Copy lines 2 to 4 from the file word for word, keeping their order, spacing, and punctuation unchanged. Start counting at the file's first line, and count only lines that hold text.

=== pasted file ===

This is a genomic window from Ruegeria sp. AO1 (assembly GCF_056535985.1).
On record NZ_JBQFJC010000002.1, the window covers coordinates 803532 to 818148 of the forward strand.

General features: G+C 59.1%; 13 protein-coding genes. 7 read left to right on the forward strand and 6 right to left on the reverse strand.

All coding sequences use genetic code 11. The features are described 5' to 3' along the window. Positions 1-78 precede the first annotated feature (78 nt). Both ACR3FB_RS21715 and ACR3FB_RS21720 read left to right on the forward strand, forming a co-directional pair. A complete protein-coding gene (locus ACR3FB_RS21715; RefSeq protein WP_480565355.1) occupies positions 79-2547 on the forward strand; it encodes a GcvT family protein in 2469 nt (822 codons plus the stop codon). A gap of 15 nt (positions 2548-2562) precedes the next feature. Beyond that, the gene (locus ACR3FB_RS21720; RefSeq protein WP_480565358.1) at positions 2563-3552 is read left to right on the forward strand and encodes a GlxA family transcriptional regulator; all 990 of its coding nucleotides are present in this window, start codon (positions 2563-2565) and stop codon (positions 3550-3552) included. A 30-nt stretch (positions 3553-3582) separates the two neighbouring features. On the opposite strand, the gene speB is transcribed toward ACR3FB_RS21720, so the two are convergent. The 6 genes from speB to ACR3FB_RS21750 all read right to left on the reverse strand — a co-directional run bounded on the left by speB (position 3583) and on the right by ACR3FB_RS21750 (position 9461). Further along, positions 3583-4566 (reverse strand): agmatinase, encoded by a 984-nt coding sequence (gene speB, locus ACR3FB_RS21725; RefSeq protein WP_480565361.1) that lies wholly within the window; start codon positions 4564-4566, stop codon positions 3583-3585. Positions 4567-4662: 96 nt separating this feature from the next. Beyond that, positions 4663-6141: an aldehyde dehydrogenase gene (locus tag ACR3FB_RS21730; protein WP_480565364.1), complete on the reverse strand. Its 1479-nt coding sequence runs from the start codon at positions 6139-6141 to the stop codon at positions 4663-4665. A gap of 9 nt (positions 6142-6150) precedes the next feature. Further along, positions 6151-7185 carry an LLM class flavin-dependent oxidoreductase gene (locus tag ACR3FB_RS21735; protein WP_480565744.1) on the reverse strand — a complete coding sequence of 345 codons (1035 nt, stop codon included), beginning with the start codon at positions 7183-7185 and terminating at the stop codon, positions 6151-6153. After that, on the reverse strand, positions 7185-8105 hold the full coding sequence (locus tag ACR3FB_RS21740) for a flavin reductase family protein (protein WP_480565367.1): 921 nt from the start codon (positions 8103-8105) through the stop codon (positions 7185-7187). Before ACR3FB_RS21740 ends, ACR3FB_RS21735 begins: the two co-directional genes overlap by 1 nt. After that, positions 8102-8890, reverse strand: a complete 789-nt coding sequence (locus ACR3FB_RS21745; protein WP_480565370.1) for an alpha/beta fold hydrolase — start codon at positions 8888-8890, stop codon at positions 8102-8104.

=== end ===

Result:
On record NZ_JBQFJC010000002.1, the window covers coordinates 803532 to 818148 of the forward strand.

General features: G+C 59.1%; 13 protein-coding genes. 7 read left to right on the forward strand and 6 right to left on the reverse strand.

All coding sequences use genetic code 11. The features are described 5' to 3' along the window. Positions 1-78 precede the first annotated feature (78 nt). Both ACR3FB_RS21715 and ACR3FB_RS21720 read left to right on the forward strand, forming a co-directional pair. A complete protein-coding gene (locus ACR3FB_RS21715; RefSeq protein WP_480565355.1) occupies positions 79-2547 on the forward strand; it encodes a GcvT family protein in 2469 nt (822 codons plus the stop codon). A gap of 15 nt (positions 2548-2562) precedes the next feature. Beyond that, the gene (locus ACR3FB_RS21720; RefSeq protein WP_480565358.1) at positions 2563-3552 is read left to right on the forward strand and encodes a GlxA family transcriptional regulator; all 990 of its coding nucleotides are present in this window, start codon (positions 2563-2565) and stop codon (positions 3550-3552) included. A 30-nt stretch (positions 3553-3582) separates the two neighbouring features. On the opposite strand, the gene speB is transcribed toward ACR3FB_RS21720, so the two are convergent. The 6 genes from speB to ACR3FB_RS21750 all read right to left on the reverse strand — a co-directional run bounded on the left by speB (position 3583) and on the right by ACR3FB_RS21750 (position 9461). Further along, positions 3583-4566 (reverse strand): agmatinase, encoded by a 984-nt coding sequence (gene speB, locus ACR3FB_RS21725; RefSeq protein WP_480565361.1) that lies wholly within the window; start codon positions 4564-4566, stop codon positions 3583-3585. Positions 4567-4662: 96 nt separating this feature from the next. Beyond that, positions 4663-6141: an aldehyde dehydrogenase gene (locus tag ACR3FB_RS21730; protein WP_480565364.1), complete on the reverse strand. Its 1479-nt coding sequence runs from the start codon at positions 6139-6141 to the stop codon at positions 4663-4665. A gap of 9 nt (positions 6142-6150) precedes the next feature. Further along, positions 6151-7185 carry an LLM class flavin-dependent oxidoreductase gene (locus tag ACR3FB_RS21735; protein WP_480565744.1) on the reverse strand — a complete coding sequence of 345 codons (1035 nt, stop codon included), beginning with the start codon at positions 7183-7185 and terminating at the stop codon, positions 6151-6153. After that, on the reverse strand, positions 7185-8105 hold the full coding sequence (locus tag ACR3FB_RS21740) for a flavin reductase family protein (protein WP_480565367.1): 921 nt from the start codon (positions 8103-8105) through the stop codon (positions 7185-7187). Before ACR3FB_RS21740 ends, ACR3FB_RS21735 begins: the two co-directional genes overlap by 1 nt. After that, positions 8102-8890, reverse strand: a complete 789-nt coding sequence (locus ACR3FB_RS21745; protein WP_480565370.1) for an alpha/beta fold hydrolase — start codon at positions 8888-8890, stop codon at positions 8102-8104.